Rice Bran Oil
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Rice Bran Oil is the naturally occurring oil in Rice Bran. In some circles (mostly those filled with purveyors of Rice Bran Oil) it is being touted as a “super food.”


Rice Bran Oil is a processed food, so its seasonality is not tremendously important. Rice is typically harvested in the Summer, so if Rice Bran Oil had a season it would be Summer.


Rice Bran Oil is a byproduct of Rice processing. Rice cultivation is discussed in Smart Kitchen’s Rice Resource in our Resource Pages.


Rice Bran Oil is a product produced by pressing Rice Bran; it is also natively present in the Rice Bran which coats Brown Rice.


When purchasing Rice Bran Oil, check these items first.

1. Best by Date. Look at the bottles "Best Buy Date." Most Rice Bran Oils should have a shelf life of at least two years. How far away is the expiration of that period on the bottle you are considering? Better products may even have a "Date of Harvest." Do the math and find the freshest bottle. 

2. Country of Origin.  Does the bottle have a tag naming the Mill and country where the product was grown? Proud manufacturers trumpet their credentials. Less proud manufacturers play games. By the way, "Packed in Italy" or "Bottled in Italy" may not mean that the olives were grown in Italy, or that they were pressed in Italy. It only means that the bottles were filled there.   

3. Acidity. Look at the nutrition label and seek out brands with the lowest amount of acid. 

4. Dark Bottle. Most Oils that we have seen come in a clear glass bottle to show off the lighter color of the oil. Darker glass would be better because these light oils are still subject to being broken down by the sun or light in general. Dark glass helps prevent the problem.


Rice Bran Oil is a Monounsaturated Oil and less prone to Rancidity because of heat and time, though it will break down due to light and oxygen exposure.

Rice Bran Oil Oils should be tightly capped and kept in a cool dark place like a pantry. Dark colored bottles can also protect oils from the sun.

If you do refrigerate your Rice Bran Oil it may become semi-solid in the cold. Just let it sit for 15-20 minutes at room temperature and it will return to liquid form.

If stored correctly, Rice Bran Oil should last about 1-2 years from the date it was bottled. The “Best by Date” usually reflects this time frame.

Culinary Uses

Rice Bran Oil is extremely light, delicate, and flavorful. Rice Bran Oil is useful for High Heat with a Smoke Point of 489°F (254°C), a Flash Point of 600°F (315°C), and a Fire Point of 700°F (371°C).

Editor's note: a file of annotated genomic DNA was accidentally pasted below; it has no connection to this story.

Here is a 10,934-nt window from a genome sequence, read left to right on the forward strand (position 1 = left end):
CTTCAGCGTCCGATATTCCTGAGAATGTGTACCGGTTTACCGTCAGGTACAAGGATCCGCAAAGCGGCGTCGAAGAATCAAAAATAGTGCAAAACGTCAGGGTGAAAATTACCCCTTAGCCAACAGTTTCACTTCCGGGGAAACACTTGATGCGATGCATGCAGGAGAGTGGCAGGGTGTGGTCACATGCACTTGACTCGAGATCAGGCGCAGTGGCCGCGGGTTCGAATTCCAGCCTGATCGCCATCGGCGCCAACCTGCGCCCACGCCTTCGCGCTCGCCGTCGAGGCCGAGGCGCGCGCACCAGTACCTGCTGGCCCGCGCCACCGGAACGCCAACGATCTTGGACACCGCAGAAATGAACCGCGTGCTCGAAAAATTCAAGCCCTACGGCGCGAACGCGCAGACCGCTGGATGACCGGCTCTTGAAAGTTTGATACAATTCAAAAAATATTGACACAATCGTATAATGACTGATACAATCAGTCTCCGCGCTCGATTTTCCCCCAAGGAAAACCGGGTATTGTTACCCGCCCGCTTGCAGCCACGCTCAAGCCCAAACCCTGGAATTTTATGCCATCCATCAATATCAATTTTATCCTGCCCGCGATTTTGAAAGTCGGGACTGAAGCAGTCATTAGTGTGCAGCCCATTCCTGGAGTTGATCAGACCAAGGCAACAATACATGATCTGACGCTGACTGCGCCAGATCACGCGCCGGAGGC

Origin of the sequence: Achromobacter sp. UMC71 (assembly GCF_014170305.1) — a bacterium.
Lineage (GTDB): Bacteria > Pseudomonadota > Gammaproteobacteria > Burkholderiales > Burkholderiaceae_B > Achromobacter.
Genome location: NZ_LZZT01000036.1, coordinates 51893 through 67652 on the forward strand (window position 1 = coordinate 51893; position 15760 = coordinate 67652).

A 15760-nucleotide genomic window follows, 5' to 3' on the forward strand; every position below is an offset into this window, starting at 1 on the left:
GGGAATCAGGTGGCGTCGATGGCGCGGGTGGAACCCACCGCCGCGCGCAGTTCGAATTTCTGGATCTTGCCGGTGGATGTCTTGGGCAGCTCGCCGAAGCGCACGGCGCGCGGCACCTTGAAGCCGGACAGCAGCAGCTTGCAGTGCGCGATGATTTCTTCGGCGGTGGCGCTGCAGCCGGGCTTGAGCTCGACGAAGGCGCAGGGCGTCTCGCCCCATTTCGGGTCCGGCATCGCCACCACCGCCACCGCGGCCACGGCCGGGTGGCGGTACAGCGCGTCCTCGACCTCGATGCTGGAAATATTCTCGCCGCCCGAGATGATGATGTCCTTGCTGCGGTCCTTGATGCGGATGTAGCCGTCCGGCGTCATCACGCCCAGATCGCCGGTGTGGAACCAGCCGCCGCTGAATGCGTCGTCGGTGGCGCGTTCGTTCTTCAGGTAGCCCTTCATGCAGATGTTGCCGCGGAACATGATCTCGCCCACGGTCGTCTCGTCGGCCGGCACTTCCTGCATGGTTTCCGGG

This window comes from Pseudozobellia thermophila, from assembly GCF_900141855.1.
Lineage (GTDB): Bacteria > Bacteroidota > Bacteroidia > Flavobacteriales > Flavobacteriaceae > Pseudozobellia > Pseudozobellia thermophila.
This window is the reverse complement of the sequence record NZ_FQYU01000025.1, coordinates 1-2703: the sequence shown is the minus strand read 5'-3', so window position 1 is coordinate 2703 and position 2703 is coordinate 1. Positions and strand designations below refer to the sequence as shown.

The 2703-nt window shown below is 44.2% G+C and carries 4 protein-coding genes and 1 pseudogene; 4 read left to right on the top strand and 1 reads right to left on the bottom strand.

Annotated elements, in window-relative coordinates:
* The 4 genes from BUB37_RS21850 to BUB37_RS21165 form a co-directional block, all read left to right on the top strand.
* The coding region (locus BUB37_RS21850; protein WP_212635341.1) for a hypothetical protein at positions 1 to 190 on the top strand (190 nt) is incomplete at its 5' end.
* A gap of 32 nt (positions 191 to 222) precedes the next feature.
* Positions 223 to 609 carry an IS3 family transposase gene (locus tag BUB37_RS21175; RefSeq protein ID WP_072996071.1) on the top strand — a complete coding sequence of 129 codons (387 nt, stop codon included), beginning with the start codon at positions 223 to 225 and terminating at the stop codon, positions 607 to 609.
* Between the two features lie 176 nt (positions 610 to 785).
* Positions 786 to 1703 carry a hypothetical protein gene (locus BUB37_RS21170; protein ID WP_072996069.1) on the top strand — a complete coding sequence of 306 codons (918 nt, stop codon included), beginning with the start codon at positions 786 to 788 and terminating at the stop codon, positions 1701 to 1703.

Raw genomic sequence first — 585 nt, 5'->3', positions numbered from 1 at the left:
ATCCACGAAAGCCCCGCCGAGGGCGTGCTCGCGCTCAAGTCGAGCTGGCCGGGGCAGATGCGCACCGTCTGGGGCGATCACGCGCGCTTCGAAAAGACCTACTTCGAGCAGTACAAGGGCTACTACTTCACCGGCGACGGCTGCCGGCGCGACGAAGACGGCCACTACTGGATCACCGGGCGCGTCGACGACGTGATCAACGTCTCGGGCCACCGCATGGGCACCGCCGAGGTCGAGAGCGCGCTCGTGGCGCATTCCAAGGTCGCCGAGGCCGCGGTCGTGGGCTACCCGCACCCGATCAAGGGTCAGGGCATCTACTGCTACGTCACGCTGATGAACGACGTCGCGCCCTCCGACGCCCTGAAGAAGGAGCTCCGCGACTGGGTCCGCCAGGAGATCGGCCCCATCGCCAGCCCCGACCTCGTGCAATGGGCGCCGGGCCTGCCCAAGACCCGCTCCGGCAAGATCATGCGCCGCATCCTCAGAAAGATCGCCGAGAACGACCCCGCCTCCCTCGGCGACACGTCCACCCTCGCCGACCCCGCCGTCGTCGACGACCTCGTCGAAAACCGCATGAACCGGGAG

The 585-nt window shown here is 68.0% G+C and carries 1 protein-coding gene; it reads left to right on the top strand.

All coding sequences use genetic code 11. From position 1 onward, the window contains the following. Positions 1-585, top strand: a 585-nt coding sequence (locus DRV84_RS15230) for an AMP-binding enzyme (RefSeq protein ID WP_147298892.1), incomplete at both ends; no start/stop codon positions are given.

Because of its high Smoke Point, it is used for Sautéing, Pan Frying, Deep Frying, Stir Frying, and Baking. Rice Bran Oil is also a good choice for Salad Dressing and for Dipping Sauces.

Because of its light viscosity, foods cooked with Rice Bran Oil absorb up to 20% less fat and oil which results in lower calorie cooking, lighter tasting food and better flavor. Using/absorbing less oil also means that more oil remains after cooking and is therefore available for the second or third batch, making Rice Bran Oil more economical. It also means that there is little to no lingering aftertaste.

Finally, Rice Bran Oil is hypoallergenic and a good choice for those who are intolerant of other cooking oils. 

Nutritional Value USDA
Amount Per 100g
Calories 884
%Daily Value*
Total Fat 100g
Saturated Fat 19g
Polyunsaturated Fat 35g
Monounsaturated Fat 39g
Cholesterol 0mg
Sodium 0mg
Potassium 0mg
Total Carbohydrate 0g
Dietary Fiber 0g
Sugars 0g
Protein 0g
* Percent Daily Values are based on a 2,000 calorie diet. Your Daily Values may be higher or lower depending on your calorie needs.

Rice Bran Oil is billed as one of the "The World's Healthiest" edible oils because it contains Vitamins, Antioxidants, and other nutrients, and is Trans Fat free.

Rice Bran Oil is a Monounsaturated Fat Oil with 20% saturated fat, 47% monounsaturated fat, and 33% polyunsaturated fat.

There are a number of claims out there that Rice Bran Oil can help lower cholesterol, fight diseases, enhance the immune system, fight free radicals and more. Some folks even consider it a “nutraceutical” (a medicinal food).

For example, a 2005 study by Louisiana State University published in the American Journal of Clinical Nutrition suggested that Brown Rice Oil can reduce LDL or "bad" cholesterol.

Rice Bran Oil doesn’t have any Trans Fat and is being used in place of Hydrogenated oils in commercial applications to improve the healthiness of some deep-fried foods.

Rice Bran Oil is also a source of Vitamin E complex, and is a better source than other oils of Antioxidants (Tocopherols, Tocotrienols, Gamma Oryzanol, Phytosterols, Polyphenols& Squalene) and other micronutrients that purport to help fight free radicals and combat the effects of aging.

The only major drawback of Rice Bran Oil may be its ratio of Omega 6 Fatty Acid (Linoleic Acid) to Omega 3 Fatty Acid (Linolenic Acid). The ideal ratio between these two fatty acids is a perfect, even, 1:1 but most of us in the developed world actually experience a 15:1.

Gluten Free


Low Fat


Low Calorie